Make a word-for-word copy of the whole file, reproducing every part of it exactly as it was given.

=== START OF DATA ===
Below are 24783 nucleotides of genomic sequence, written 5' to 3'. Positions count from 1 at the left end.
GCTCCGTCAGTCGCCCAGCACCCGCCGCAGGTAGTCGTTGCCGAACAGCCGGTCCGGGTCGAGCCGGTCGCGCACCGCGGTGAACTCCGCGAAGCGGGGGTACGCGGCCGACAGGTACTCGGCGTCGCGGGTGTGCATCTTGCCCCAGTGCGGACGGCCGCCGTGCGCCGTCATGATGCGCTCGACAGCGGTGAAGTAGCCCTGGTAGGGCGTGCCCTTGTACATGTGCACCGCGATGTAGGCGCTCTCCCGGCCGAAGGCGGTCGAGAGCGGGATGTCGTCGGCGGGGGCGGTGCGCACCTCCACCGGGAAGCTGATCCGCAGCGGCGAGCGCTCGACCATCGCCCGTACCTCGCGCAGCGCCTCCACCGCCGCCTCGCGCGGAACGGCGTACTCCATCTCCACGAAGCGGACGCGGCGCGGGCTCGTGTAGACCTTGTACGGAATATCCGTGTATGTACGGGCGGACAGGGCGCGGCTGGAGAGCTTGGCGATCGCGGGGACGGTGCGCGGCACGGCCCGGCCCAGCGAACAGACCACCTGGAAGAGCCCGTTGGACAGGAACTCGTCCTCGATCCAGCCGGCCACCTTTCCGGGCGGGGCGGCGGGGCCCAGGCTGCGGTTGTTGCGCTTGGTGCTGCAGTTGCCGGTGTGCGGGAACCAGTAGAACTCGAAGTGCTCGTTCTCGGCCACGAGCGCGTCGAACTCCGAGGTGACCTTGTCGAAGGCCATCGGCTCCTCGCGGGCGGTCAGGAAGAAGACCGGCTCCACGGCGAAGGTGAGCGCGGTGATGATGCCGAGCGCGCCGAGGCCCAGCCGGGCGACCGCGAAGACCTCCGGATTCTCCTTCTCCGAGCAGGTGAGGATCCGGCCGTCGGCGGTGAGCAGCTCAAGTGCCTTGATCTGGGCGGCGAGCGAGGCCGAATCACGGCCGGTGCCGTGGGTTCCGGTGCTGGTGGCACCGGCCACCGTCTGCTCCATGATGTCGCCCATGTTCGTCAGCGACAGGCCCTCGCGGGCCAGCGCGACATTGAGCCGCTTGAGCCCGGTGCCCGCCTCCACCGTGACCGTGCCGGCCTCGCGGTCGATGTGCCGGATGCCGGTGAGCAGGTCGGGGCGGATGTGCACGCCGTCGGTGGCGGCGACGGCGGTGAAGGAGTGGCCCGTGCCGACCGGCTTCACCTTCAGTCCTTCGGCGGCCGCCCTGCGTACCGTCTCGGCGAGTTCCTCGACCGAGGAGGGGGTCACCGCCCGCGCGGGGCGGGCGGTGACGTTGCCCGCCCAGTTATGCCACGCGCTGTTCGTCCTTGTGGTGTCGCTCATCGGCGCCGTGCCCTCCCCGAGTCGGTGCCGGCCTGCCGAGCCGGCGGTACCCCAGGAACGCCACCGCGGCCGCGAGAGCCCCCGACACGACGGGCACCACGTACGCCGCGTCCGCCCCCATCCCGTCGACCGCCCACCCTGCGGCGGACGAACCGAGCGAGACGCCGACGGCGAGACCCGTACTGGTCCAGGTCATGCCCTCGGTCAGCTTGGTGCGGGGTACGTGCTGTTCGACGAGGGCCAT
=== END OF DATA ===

Below are 24783 nucleotides of genomic sequence, written 5' to 3'. Positions count from 1 at the left end.
GCTCCGTCAGTCGCCCAGCACCCGCCGCAGGTAGTCGTTGCCGAACAGCCGGTCCGGGTCGAGCCGGTCGCGCACCGCGGTGAACTCCGCGAAGCGGGGGTACGCGGCCGACAGGTACTCGGCGTCGCGGGTGTGCATCTTGCCCCAGTGCGGACGGCCGCCGTGCGCCGTCATGATGCGCTCGACAGCGGTGAAGTAGCCCTGGTAGGGCGTGCCCTTGTACATGTGCACCGCGATGTAGGCGCTCTCCCGGCCGAAGGCGGTCGAGAGCGGGATGTCGTCGGCGGGGGCGGTGCGCACCTCCACCGGGAAGCTGATCCGCAGCGGCGAGCGCTCGACCATCGCCCGTACCTCGCGCAGCGCCTCCACCGCCGCCTCGCGCGGAACGGCGTACTCCATCTCCACGAAGCGGACGCGGCGCGGGCTCGTGTAGACCTTGTACGGAATATCCGTGTATGTACGGGCGGACAGGGCGCGGCTGGAGAGCTTGGCGATCGCGGGGACGGTGCGCGGCACGGCCCGGCCCAGCGAACAGACCACCTGGAAGAGCCCGTTGGACAGGAACTCGTCCTCGATCCAGCCGGCCACCTTTCCGGGCGGGGCGGCGGGGCCCAGGCTGCGGTTGTTGCGCTTGGTGCTGCAGTTGCCGGTGTGCGGGAACCAGTAGAACTCGAAGTGCTCGTTCTCGGCCACGAGCGCGTCGAACTCCGAGGTGACCTTGTCGAAGGCCATCGGCTCCTCGCGGGCGGTCAGGAAGAAGACCGGCTCCACGGCGAAGGTGAGCGCGGTGATGATGCCGAGCGCGCCGAGGCCCAGCCGGGCGACCGCGAAGACCTCCGGATTCTCCTTCTCCGAGCAGGTGAGGATCCGGCCGTCGGCGGTGAGCAGCTCAAGTGCCTTGATCTGGGCGGCGAGCGAGGCCGAATCACGGCCGGTGCCGTGGGTTCCGGTGCTGGTGGCACCGGCCACCGTCTGCTCCATGATGTCGCCCATGTTCGTCAGCGACAGGCCCTCGCGGGCCAGCGCGACATTGAGCCGCTTGAGCCCGGTGCCCGCCTCCACCGTGACCGTGCCGGCCTCGCGGTCGATGTGCCGGATGCCGGTGAGCAGGTCGGGGCGGATGTGCACGCCGTCGGTGGCGGCGACGGCGGTGAAGGAGTGGCCCGTGCCGACCGGCTTCACCTTCAGTCCTTCGGCGGCCGCCCTGCGTACCGTCTCGGCGAGTTCCTCGACCGAGGAGGGGGTCACCGCCCGCGCGGGGCGGGCGGTGACGTTGCCCGCCCAGTTATGCCACGCGCTGTTCGTCCTTGTGGTGTCGCTCATCGGCGCCGTGCCCTCCCCGAGTCGGTGCCGGCCTGCCGAGCCGGCGGTACCCCAGGAACGCCACCGCGGCCGCGAGAGCCCCCGACACGACGGGCACCACGTACGCCGCGTCCGCCCCCATCCCGTCGACCGCCCACCCTGCGGCGGACGAACCGAGCGAGACGCCGACGGCGAGACCCGTACTGGTCCAGGTCATGCCCTCGGTCAGCTTGGTGCGGGGTACGTGCTGTTCGACGAGGGCCAT